To begin, serious praise must be given to both Riley Hamilton and Aaron Lynch for providing such convincing performances; childhood actors can often receive significant criticism, but Hamilton and Lynch left absolutely no room for that with their charming, endearing performances. Martin McCann provides a stellar performance as the father with a tinge of childhood innocence left in him, a central figure in the underlying theme of the film. Finally, Charlene McKenna quite adequately filled in as the tantalizing, oppressive mother who repeatedly attempts to quell the kids freelancing attitude through her visible dissatisfaction with the chicken, the key symbolic figures in the film. Ultimately, the acting in the film is sound. Technically, the cinematography is on- point, with no notable flaws and remarkably consistent technique - major props to Mark Garrett for this. The setting is also very apposite, giving off a feeling of oppression in Belfast that contributes to viably to the film. Captivation is no issue with "Boogaloo and Graham", a great signal for the film, as an audiences innate attention is the first step towards promoting a worthwhile, relevant message.
Speaking of a message, "Boogaloo and Graham"'s is certainly original and unorthodox for such a charming and enthralling film, making it all the more preferable. The theme of oppression and the adventurous spirit of childhood is enhanced, as stated in the aforementioned analysis, by the setting. Oppression is everywhere around Jamesy and Malachy; in their town and their home, control and autonomy over their own lives comes at a premium, making their father's present of Boogaloo and Graham so special. They savor this control and freedom - from having the ability to name these chicken to sleeping with them to taking them wherever they go, Jamesy and Malachy are free of boundaries, an amazing occurrence in a society where everywhere they went, suppression and maltreatment loomed over them. Significant symbolism is also displayed through through how the chicken age, but not the children, showing how while their material possessions may age, they "stay golden", and remain youthful in their enchantment with the world; ultimately, they remain remarkably untouched by society, instead, through their actions, convincing their parents to keep the chicken and rather than promoting the continuation of oppression, endearing themselves to their kid's childhood freedom and infusing themselves with a little of this same attitude.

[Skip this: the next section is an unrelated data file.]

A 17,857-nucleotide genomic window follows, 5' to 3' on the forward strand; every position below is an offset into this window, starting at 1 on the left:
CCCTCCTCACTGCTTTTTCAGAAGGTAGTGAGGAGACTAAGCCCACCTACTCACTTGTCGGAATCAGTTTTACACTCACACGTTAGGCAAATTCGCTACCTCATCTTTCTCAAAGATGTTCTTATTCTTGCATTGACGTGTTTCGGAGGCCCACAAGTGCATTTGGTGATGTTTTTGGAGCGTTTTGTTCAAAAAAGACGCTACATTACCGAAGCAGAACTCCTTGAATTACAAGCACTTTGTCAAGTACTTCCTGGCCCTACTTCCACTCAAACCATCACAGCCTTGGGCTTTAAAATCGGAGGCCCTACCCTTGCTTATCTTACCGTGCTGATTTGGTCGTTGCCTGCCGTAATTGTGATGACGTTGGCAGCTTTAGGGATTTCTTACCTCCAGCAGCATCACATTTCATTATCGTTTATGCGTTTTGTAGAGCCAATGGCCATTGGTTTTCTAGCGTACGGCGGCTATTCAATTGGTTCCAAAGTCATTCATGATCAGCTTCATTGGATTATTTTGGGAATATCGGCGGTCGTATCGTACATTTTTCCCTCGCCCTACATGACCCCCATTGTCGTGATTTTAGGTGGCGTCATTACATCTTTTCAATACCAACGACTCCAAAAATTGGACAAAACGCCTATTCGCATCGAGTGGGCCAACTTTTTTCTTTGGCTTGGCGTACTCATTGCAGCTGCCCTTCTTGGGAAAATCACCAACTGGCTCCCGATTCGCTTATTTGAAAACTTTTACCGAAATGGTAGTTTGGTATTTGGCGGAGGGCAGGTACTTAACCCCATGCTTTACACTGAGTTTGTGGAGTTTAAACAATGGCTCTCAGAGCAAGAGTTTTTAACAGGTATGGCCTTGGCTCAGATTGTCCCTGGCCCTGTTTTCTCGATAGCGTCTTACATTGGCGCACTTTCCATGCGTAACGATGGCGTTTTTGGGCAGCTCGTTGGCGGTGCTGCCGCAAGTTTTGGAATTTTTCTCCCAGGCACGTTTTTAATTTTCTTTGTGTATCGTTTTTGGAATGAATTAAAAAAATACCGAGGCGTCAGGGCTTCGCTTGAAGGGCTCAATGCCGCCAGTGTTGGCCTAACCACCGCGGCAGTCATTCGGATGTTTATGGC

Ultimately, 'Boogaloo and Graham' is an enchanting tale of oppression, surrounded and molded around an adorable, enthralling story, a rarity and true gem of a 14 minute film.